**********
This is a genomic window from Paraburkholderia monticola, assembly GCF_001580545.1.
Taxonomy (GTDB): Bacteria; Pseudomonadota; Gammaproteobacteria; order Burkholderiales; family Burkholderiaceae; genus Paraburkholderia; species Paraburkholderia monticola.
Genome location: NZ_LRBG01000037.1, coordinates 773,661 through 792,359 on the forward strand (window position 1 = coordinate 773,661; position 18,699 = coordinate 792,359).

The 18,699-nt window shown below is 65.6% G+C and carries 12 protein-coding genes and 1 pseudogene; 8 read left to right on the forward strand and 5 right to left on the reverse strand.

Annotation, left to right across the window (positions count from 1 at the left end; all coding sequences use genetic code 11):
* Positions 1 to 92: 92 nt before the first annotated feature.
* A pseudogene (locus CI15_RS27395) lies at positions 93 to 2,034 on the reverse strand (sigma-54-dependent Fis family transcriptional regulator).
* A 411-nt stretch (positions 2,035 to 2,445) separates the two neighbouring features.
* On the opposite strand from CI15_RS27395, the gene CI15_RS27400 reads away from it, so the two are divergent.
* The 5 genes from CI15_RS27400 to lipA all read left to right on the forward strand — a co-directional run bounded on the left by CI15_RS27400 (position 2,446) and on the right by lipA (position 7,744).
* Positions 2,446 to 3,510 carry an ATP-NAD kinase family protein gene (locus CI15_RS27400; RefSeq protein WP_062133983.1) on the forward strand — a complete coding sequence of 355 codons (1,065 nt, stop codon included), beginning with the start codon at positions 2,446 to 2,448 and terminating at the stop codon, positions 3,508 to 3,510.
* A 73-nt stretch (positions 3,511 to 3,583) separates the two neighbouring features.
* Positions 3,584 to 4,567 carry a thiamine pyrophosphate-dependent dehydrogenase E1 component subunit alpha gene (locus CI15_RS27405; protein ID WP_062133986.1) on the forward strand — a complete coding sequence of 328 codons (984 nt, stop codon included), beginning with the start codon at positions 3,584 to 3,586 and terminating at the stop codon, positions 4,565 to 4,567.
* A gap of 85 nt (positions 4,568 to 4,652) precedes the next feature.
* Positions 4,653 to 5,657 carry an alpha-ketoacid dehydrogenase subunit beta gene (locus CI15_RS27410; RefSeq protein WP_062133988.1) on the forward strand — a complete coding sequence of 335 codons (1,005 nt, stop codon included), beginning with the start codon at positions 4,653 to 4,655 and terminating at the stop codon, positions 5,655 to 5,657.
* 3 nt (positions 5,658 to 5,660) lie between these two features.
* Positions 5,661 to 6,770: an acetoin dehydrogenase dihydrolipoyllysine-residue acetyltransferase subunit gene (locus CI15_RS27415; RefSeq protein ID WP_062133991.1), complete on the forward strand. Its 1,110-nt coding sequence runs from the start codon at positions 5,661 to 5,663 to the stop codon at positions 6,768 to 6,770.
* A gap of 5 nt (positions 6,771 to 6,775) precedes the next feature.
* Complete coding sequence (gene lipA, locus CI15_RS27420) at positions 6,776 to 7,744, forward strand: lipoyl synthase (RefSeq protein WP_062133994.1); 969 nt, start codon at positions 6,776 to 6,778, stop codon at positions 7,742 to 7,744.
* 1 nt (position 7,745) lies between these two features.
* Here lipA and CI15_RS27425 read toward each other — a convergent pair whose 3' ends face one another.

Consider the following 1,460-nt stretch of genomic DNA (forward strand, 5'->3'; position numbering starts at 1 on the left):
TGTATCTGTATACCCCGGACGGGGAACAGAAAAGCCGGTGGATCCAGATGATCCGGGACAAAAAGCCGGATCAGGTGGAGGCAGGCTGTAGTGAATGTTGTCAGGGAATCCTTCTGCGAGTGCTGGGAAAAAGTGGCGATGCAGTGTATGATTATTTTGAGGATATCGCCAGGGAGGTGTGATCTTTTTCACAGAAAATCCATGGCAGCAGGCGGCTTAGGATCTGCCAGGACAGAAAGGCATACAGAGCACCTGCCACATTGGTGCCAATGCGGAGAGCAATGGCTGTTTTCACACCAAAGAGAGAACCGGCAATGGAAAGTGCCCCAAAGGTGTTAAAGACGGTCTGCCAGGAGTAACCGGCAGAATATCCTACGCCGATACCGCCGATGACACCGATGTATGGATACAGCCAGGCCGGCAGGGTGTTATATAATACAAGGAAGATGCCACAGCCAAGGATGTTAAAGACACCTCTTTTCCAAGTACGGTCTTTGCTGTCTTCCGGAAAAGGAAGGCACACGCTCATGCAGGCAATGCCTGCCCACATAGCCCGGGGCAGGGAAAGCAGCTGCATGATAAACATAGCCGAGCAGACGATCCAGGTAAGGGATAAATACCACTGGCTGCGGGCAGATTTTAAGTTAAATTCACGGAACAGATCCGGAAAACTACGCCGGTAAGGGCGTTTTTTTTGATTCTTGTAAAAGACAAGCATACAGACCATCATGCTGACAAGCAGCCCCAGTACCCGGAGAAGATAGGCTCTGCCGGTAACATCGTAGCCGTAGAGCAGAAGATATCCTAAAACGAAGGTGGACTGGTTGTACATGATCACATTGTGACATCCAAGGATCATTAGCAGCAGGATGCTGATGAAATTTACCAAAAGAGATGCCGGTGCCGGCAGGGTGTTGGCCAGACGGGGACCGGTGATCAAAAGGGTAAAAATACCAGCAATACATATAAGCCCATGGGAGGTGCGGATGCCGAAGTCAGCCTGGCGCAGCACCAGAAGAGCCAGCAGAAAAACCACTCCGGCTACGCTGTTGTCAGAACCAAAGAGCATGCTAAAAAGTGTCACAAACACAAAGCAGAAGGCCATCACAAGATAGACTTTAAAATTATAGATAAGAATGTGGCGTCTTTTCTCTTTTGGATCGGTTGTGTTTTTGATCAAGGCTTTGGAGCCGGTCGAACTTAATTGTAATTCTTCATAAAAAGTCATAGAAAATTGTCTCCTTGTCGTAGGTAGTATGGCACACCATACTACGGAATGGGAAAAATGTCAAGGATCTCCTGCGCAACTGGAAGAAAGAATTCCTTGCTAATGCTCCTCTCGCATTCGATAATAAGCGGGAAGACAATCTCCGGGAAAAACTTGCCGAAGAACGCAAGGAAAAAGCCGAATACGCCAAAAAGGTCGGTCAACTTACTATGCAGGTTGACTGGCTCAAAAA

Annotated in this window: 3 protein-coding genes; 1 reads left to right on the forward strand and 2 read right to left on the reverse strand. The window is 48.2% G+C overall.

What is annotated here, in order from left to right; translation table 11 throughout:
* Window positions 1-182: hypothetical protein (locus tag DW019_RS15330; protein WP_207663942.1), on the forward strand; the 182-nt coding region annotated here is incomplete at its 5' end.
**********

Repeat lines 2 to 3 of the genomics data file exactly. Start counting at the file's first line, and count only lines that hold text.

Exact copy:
Taxonomy (GTDB): Bacteria; Pseudomonadota; Gammaproteobacteria; order Burkholderiales; family Burkholderiaceae; genus Paraburkholderia; species Paraburkholderia monticola.
Genome location: NZ_LRBG01000037.1, coordinates 773,661 through 792,359 on the forward strand (window position 1 = coordinate 773,661; position 18,699 = coordinate 792,359).